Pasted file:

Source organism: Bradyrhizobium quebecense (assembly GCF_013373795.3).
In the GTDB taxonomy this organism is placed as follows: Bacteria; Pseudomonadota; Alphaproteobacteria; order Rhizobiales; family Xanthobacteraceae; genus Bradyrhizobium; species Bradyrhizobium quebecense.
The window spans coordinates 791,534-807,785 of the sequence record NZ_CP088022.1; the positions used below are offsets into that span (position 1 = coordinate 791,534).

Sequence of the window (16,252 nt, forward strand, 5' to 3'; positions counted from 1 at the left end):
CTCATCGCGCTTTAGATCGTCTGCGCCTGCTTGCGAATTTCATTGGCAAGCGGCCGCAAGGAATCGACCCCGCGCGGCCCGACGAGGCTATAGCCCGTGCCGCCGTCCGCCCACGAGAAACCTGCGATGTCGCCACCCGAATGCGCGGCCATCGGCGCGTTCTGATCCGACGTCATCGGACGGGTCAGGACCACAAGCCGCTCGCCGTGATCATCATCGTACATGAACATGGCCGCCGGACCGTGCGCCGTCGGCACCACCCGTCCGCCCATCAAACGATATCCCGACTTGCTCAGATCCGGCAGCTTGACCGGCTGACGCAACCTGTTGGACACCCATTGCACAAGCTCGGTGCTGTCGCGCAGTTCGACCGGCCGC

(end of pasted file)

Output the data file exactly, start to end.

Source organism: Bradyrhizobium quebecense (assembly GCF_013373795.3).
In the GTDB taxonomy this organism is placed as follows: Bacteria; Pseudomonadota; Alphaproteobacteria; order Rhizobiales; family Xanthobacteraceae; genus Bradyrhizobium; species Bradyrhizobium quebecense.
The window spans coordinates 791,534-807,785 of the sequence record NZ_CP088022.1; the positions used below are offsets into that span (position 1 = coordinate 791,534).

Sequence of the window (16,252 nt, forward strand, 5' to 3'; positions counted from 1 at the left end):
CTCATCGCGCTTTAGATCGTCTGCGCCTGCTTGCGAATTTCATTGGCAAGCGGCCGCAAGGAATCGACCCCGCGCGGCCCGACGAGGCTATAGCCCGTGCCGCCGTCCGCCCACGAGAAACCTGCGATGTCGCCACCCGAATGCGCGGCCATCGGCGCGTTCTGATCCGACGTCATCGGACGGGTCAGGACCACAAGCCGCTCGCCGTGATCATCATCGTACATGAACATGGCCGCCGGACCGTGCGCCGTCGGCACCACCCGTCCGCCCATCAAACGATATCCCGACTTGCTCAGATCCGGCAGCTTGACCGGCTGACGCAACCTGTTGGACACCCATTGCACAAGCTCGGTGCTGTCGCGCAGTTCGACCGGCCGC